Hawaiʻi Solar Energy Corporation: Board President Brian Gold wrote, "Governor Ige has a formidable record of support for clean energy in Hawaiʻi. He opposed the takeover of the Hawaiian Electric Company by NextEra, opposed the development of liquified natural gas, and led the effort to enact the state's commitment to a 100% renewable energy by 2045.
     "Governor Ige is committed to bringing renewable energy to Hawaiʻi. He understands that renewable resources like solar are not a risk, but an imperative. The Hawaiʻi Solar Energy Association is proud to endorse Governor Ige's leadership and clean energy for another four years."
     Read more endorsements for the Ige-Green team at davidige.org/endorsements.

To read comments, add your own, and like this story, see Facebook. Follow us on Instagram and Twitter. See our online calendars and our latest print edition at kaucalendar.com.
Wood Valley flood waters merge into a swollen torrent during heavy rains this past week. Photo by Julia Neal 
A DUSTING OF SNOW ON MAUNA LOA; a shut-down of Mauna Kea's access road at the 9,200-foot Visitor Information Station due to snow, fog, and ice; a statewide Flood Warning with Flood and Flash Flood Watches for Hawaiʻi Island; flooding in Kaʻū; and high surf warnings for south-facing shores can all be attributed to a powerful southern hemisphere storm.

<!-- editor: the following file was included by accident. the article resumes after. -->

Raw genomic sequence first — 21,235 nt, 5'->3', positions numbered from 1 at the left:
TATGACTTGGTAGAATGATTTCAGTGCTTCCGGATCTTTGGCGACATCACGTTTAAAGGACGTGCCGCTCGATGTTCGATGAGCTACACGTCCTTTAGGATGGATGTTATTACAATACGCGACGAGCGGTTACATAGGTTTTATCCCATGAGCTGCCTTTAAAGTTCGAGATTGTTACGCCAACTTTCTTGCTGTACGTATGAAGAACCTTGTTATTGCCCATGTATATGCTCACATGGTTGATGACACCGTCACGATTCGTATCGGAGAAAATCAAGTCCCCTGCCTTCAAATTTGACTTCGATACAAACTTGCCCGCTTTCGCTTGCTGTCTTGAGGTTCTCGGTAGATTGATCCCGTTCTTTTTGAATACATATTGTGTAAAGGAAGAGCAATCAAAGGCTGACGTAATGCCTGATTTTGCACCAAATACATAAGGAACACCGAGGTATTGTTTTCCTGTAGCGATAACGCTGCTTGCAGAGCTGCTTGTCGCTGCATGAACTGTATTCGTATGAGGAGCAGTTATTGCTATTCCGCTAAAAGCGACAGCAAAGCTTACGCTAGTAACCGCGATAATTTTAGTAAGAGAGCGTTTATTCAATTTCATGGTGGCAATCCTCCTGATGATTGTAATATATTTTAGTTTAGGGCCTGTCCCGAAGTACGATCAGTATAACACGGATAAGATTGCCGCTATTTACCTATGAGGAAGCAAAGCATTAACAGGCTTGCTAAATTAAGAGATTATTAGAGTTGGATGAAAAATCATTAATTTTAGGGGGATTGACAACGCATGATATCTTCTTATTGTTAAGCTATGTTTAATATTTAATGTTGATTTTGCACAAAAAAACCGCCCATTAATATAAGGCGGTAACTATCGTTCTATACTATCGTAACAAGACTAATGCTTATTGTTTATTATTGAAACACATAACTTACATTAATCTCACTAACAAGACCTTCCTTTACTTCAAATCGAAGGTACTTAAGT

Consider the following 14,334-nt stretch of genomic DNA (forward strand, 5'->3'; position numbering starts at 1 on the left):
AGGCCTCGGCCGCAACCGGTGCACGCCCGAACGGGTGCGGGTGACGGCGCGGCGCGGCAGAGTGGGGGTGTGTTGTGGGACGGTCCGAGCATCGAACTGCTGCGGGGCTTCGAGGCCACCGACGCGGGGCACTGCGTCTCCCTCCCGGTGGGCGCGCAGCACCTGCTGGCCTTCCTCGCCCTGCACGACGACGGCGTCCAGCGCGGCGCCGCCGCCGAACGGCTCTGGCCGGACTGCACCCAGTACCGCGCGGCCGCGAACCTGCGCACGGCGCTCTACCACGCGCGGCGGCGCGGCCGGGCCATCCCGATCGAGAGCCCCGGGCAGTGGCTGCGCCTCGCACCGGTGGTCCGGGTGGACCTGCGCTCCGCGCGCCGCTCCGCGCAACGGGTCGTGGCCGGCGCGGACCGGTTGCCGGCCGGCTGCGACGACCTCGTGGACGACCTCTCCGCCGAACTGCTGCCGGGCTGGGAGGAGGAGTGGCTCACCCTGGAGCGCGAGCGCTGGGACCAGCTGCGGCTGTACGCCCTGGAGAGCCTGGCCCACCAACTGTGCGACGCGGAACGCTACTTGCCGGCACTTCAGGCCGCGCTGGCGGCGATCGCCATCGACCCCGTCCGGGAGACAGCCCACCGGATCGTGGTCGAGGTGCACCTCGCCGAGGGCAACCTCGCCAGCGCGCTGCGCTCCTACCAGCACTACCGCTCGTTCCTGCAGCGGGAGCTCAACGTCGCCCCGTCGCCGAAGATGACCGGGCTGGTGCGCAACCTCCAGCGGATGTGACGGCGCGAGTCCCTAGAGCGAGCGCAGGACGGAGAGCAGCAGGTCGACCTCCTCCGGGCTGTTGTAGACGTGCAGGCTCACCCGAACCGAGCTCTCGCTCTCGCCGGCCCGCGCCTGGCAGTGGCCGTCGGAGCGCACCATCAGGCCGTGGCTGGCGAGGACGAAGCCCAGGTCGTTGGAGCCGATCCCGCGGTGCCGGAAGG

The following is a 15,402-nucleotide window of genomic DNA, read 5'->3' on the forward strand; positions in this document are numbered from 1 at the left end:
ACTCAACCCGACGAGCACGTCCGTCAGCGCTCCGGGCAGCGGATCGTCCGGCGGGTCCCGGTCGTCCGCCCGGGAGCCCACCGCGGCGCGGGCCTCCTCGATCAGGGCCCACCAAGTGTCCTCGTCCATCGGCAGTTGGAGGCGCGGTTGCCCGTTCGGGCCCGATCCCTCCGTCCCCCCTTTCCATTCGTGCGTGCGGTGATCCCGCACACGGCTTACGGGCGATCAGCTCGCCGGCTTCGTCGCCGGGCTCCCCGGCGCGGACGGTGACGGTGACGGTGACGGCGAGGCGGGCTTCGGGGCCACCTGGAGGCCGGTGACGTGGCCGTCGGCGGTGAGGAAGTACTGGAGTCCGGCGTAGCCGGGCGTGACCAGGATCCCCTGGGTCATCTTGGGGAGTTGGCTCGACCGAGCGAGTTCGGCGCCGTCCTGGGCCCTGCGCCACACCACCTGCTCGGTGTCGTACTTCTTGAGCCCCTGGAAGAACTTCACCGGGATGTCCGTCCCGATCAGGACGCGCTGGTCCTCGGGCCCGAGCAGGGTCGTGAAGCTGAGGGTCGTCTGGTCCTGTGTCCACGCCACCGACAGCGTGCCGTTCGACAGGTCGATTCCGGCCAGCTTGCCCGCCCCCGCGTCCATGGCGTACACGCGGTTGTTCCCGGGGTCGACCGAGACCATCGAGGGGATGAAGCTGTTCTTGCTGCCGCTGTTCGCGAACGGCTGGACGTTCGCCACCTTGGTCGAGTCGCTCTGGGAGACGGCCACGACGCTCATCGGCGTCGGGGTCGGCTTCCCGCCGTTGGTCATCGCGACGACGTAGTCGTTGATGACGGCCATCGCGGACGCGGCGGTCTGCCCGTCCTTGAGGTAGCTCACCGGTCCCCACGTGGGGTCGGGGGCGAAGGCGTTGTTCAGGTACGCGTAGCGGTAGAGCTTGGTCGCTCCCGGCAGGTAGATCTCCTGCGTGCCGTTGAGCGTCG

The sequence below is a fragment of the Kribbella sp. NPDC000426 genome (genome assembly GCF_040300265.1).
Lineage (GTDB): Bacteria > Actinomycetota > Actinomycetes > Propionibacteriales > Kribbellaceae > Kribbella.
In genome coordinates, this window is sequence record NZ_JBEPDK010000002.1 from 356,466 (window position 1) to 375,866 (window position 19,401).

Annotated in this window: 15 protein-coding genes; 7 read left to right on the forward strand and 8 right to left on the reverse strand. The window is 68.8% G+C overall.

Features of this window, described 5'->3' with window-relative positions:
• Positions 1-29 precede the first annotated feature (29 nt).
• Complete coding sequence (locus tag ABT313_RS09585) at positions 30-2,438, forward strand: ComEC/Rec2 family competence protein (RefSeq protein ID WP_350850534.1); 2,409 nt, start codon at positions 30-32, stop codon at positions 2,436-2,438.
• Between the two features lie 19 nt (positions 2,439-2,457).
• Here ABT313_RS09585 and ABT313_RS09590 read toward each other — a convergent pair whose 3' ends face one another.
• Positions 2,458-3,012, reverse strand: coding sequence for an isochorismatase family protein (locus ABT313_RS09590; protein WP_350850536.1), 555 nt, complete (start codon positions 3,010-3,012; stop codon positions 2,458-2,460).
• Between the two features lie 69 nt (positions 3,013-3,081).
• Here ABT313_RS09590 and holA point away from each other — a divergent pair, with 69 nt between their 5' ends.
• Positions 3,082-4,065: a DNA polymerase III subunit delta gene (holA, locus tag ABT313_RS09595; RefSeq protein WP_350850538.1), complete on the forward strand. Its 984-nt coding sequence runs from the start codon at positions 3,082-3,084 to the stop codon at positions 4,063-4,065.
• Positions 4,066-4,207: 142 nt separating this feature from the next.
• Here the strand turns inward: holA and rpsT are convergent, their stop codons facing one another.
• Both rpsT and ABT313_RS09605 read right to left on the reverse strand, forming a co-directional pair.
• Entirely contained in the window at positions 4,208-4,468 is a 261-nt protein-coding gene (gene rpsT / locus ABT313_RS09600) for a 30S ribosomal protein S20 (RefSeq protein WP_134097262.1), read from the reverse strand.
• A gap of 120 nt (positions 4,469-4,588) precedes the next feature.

The high surf warning should be called off by tomorrow evening, according to forecasters.
     The National Weather Service said, "Today, the trough aloft will continue to move slowly eastward, with a drier airmass continuing to filter across Maui County and the Big Island during the day. This should put an end to the threat for flash flooding or thunderstorms, and we have cancelled the Flash Flood Watch. A few heavier showers may still be possible on the Big Island, especially in the afternoon, but thunderstorms appear unlikely as the airmass dries out and stabilizes during the day."

To read comments, add your own, and like this story, see Facebook. Follow us on Instagram and Twitter. See our online calendars and our latest print edition at kaucalendar.com.

Print edition of The Kaʻū Calendar is free to 5,500 mailboxes 
throughout Kaʻū, from Miloliʻi through Volcano, and free on 
stands throughout the district. Read online at kaucalendar.com
KAʻŪ TROJANS FALL SPORTS SCHEDULE
Football:
   Sat, Oct 27, 1pm, BIIF Finals at Pāhala Ball Park - Pāhoa vs. Kaʻū